Note: Answers provided have not been edited for grammar, misspellings or typos. In some instances, candidate claims that could not be immediately verified have been omitted.
City: St. Charles
Office sought: 25th District Senate
Family: Married Two children: a son and a daughter One stepdaughter 3 granddaughters ranging in age from 9 to 1 month
Occupation: Consultant -organizational development.
Education: MBA Roosevelt University, 2005 Doctoral Studies ABD, City University of New York MA San Francisco State University, Directing and Performance Arts Management, 1978 BA University of California, Irvine, Theater, 1975
Civic involvement: Saint Charles CUSD 303 School Board 2009 -2013 School Board Liaison to the St. Charles Housing Commiseration School Board Liaison to the Norris Recreation Center Precinct Committeeman (Elected) March 2012
Elected offices held: Saint Charles School Board Member 2009-2013
Have you ever been arrested for or convicted of a crime? If yes, please explain: no
Jobs: Since 2007 thousands of Illinois' families have suffered through the debilitating effects of unemployment. It is our duty to create both long and short term solutions that realistically address the underlying issues of unemployment. We need to secure a more stable economic future that will ease the despondency of our communities and bring a return to economic vitality.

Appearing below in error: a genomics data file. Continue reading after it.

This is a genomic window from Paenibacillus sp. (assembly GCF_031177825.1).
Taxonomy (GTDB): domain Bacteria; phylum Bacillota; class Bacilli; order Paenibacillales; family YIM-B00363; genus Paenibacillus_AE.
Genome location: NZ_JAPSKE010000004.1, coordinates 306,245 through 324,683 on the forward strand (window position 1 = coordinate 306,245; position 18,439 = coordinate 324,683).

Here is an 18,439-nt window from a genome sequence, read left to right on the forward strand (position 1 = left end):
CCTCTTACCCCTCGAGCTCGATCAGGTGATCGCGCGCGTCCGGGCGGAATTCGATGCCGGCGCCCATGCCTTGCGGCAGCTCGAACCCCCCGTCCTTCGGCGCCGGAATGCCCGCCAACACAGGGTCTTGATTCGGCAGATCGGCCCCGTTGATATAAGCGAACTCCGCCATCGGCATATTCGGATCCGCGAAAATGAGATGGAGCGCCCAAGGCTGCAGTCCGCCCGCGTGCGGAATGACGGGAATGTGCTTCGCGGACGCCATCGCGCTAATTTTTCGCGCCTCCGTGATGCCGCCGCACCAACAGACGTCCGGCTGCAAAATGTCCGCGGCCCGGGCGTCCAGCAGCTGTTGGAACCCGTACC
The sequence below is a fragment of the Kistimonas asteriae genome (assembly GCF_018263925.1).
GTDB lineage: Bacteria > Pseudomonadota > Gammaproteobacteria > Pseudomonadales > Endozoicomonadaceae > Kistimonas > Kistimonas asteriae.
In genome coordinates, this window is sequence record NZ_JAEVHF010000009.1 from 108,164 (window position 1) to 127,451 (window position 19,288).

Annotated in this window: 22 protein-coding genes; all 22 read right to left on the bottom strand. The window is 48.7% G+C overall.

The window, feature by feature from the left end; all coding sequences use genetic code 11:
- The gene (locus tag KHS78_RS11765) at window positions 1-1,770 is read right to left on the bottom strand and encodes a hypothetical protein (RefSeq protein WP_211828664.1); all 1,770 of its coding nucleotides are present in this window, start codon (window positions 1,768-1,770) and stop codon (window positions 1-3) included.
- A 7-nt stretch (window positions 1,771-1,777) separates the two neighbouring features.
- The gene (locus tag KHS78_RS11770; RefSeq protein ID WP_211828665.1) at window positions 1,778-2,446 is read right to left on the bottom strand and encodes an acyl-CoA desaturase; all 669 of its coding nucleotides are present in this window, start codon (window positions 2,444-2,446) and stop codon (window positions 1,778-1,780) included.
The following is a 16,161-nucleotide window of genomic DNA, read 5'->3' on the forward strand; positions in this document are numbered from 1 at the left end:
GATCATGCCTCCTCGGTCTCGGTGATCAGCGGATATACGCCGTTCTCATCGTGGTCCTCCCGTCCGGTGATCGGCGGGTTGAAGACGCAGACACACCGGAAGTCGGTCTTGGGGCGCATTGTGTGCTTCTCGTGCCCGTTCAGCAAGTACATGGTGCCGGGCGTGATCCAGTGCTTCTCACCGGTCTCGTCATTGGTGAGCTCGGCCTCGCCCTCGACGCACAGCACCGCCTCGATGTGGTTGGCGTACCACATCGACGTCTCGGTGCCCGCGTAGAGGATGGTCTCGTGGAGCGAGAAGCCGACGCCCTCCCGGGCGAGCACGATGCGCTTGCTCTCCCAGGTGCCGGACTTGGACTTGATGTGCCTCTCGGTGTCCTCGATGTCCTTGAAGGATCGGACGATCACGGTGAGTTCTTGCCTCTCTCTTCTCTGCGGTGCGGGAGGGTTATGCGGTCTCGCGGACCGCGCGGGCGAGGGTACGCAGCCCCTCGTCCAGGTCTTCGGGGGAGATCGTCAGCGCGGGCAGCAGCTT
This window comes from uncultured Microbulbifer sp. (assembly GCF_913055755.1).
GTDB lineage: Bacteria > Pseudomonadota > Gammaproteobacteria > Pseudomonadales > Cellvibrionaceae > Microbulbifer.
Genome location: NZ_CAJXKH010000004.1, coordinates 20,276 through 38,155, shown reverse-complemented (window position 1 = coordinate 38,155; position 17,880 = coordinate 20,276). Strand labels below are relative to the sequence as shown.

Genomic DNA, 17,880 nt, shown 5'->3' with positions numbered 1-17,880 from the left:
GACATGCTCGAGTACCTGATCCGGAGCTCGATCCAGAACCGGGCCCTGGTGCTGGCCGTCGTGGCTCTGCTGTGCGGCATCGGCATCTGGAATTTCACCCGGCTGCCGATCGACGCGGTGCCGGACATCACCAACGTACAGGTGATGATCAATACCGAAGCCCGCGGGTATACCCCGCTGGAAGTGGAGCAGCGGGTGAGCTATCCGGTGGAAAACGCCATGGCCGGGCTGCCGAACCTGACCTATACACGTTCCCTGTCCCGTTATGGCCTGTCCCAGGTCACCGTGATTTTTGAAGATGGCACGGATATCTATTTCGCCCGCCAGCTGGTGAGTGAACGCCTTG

EDUCATION: Education provides the answer for a 21st century workforce that will be able to meet the growing demands of an innovative and technologically driven economy. Educational research has been the principal catalyst for economic growth and advancement in healthcare. While a high school education is one of the primary indicators for ending the cycle of poverty, by 2014 most jobs will require a least some post-secondary education.
Suburban Downtown Community Development: By encouraging a partnership between both the private and public sector influxes of small business specializing in research and product development can address the needs of our local communities by helping to expand sales tax, retail expansion and restaurants.